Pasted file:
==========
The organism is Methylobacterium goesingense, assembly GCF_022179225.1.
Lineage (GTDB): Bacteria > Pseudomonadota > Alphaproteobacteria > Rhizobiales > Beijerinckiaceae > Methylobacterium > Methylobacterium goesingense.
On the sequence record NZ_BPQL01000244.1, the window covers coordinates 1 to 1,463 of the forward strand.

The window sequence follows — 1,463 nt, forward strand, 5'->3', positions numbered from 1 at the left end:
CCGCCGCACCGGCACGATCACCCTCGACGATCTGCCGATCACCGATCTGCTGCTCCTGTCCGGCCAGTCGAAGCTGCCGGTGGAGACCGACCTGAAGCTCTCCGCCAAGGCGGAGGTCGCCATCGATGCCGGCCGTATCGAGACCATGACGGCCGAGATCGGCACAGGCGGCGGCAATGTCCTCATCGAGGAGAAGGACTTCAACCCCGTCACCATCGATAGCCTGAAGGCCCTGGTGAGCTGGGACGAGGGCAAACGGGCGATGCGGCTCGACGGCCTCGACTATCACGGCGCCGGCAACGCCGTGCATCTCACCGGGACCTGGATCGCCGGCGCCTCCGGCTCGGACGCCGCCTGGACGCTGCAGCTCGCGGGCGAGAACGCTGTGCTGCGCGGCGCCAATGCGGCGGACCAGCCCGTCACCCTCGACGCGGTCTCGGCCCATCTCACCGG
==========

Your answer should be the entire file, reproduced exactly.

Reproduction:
The organism is Methylobacterium goesingense, assembly GCF_022179225.1.
Lineage (GTDB): Bacteria > Pseudomonadota > Alphaproteobacteria > Rhizobiales > Beijerinckiaceae > Methylobacterium > Methylobacterium goesingense.
On the sequence record NZ_BPQL01000244.1, the window covers coordinates 1 to 1,463 of the forward strand.

The window sequence follows — 1,463 nt, forward strand, 5'->3', positions numbered from 1 at the left end:
CCGCCGCACCGGCACGATCACCCTCGACGATCTGCCGATCACCGATCTGCTGCTCCTGTCCGGCCAGTCGAAGCTGCCGGTGGAGACCGACCTGAAGCTCTCCGCCAAGGCGGAGGTCGCCATCGATGCCGGCCGTATCGAGACCATGACGGCCGAGATCGGCACAGGCGGCGGCAATGTCCTCATCGAGGAGAAGGACTTCAACCCCGTCACCATCGATAGCCTGAAGGCCCTGGTGAGCTGGGACGAGGGCAAACGGGCGATGCGGCTCGACGGCCTCGACTATCACGGCGCCGGCAACGCCGTGCATCTCACCGGGACCTGGATCGCCGGCGCCTCCGGCTCGGACGCCGCCTGGACGCTGCAGCTCGCGGGCGAGAACGCTGTGCTGCGCGGCGCCAATGCGGCGGACCAGCCCGTCACCCTCGACGCGGTCTCGGCCCATCTCACCGG